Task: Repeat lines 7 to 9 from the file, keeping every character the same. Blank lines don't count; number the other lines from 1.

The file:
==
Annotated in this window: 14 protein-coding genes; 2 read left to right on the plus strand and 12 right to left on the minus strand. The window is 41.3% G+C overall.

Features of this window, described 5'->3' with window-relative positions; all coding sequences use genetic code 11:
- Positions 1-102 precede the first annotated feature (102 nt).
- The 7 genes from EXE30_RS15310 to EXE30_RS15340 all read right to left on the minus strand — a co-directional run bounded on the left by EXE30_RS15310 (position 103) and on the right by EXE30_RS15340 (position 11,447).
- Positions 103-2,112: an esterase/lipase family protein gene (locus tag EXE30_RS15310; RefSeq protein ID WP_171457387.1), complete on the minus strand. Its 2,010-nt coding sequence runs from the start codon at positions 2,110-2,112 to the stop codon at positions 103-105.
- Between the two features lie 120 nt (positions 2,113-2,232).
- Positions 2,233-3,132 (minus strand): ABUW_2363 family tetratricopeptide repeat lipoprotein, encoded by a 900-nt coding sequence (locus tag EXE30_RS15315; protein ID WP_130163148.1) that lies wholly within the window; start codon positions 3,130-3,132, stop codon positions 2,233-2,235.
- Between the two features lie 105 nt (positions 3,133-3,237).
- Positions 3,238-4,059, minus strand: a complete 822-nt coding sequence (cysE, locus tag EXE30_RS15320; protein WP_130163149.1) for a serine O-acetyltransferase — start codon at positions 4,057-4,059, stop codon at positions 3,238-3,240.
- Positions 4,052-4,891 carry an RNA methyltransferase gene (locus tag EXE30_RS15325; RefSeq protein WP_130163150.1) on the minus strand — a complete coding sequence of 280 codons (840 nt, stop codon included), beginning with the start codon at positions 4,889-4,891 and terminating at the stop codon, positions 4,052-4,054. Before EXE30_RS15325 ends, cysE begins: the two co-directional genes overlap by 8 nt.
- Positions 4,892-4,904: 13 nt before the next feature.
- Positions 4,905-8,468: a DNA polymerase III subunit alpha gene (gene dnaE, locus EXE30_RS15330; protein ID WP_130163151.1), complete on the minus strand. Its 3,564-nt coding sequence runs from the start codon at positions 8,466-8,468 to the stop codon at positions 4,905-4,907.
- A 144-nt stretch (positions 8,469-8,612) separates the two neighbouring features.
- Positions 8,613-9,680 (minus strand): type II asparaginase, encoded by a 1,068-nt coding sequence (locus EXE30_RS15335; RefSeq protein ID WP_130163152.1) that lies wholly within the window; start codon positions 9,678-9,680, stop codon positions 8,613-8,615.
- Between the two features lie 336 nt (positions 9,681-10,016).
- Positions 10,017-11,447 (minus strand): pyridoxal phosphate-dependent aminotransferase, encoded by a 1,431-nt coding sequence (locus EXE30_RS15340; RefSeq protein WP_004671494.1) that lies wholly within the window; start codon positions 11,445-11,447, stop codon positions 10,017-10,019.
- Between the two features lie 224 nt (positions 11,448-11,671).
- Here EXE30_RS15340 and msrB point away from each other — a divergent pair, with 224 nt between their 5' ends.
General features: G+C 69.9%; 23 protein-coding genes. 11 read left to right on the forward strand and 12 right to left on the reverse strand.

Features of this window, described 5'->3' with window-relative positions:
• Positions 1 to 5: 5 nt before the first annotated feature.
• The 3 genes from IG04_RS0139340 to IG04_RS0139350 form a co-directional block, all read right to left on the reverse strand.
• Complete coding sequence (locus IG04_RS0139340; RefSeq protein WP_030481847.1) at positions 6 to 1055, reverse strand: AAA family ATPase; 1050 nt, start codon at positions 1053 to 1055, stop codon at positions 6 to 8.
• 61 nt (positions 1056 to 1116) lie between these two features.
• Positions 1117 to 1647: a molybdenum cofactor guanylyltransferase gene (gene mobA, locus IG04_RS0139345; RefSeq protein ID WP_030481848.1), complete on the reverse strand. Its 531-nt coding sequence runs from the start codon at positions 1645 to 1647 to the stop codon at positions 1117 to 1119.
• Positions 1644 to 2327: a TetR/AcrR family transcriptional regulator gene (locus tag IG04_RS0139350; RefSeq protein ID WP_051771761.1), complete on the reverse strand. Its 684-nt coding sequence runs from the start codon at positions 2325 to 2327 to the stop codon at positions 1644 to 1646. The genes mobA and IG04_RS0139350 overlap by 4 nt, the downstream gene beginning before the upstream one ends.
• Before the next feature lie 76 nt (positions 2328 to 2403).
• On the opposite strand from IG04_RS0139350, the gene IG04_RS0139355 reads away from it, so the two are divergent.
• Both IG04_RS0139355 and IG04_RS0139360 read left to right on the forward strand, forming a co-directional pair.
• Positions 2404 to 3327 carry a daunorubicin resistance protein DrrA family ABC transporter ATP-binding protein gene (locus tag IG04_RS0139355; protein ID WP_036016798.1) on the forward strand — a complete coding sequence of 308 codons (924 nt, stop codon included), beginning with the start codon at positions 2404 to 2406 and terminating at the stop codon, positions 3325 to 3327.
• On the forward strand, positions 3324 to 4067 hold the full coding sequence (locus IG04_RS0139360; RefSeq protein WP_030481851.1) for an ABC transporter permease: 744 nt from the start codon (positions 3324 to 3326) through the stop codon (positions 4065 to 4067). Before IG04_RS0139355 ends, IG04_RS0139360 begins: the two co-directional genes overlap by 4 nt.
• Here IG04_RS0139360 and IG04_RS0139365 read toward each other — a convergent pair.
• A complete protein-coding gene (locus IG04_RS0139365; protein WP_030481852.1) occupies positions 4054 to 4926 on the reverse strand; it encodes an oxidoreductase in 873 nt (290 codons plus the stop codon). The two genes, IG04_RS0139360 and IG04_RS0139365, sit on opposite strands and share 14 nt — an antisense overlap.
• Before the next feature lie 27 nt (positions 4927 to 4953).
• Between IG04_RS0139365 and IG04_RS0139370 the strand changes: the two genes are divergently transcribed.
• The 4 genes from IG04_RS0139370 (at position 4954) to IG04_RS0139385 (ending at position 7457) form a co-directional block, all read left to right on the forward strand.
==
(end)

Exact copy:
- Positions 2,233-3,132 (minus strand): ABUW_2363 family tetratricopeptide repeat lipoprotein, encoded by a 900-nt coding sequence (locus tag EXE30_RS15315; protein ID WP_130163148.1) that lies wholly within the window; start codon positions 3,130-3,132, stop codon positions 2,233-2,235.
- Between the two features lie 105 nt (positions 3,133-3,237).
- Positions 3,238-4,059, minus strand: a complete 822-nt coding sequence (cysE, locus tag EXE30_RS15320; protein WP_130163149.1) for a serine O-acetyltransferase — start codon at positions 4,057-4,059, stop codon at positions 3,238-3,240.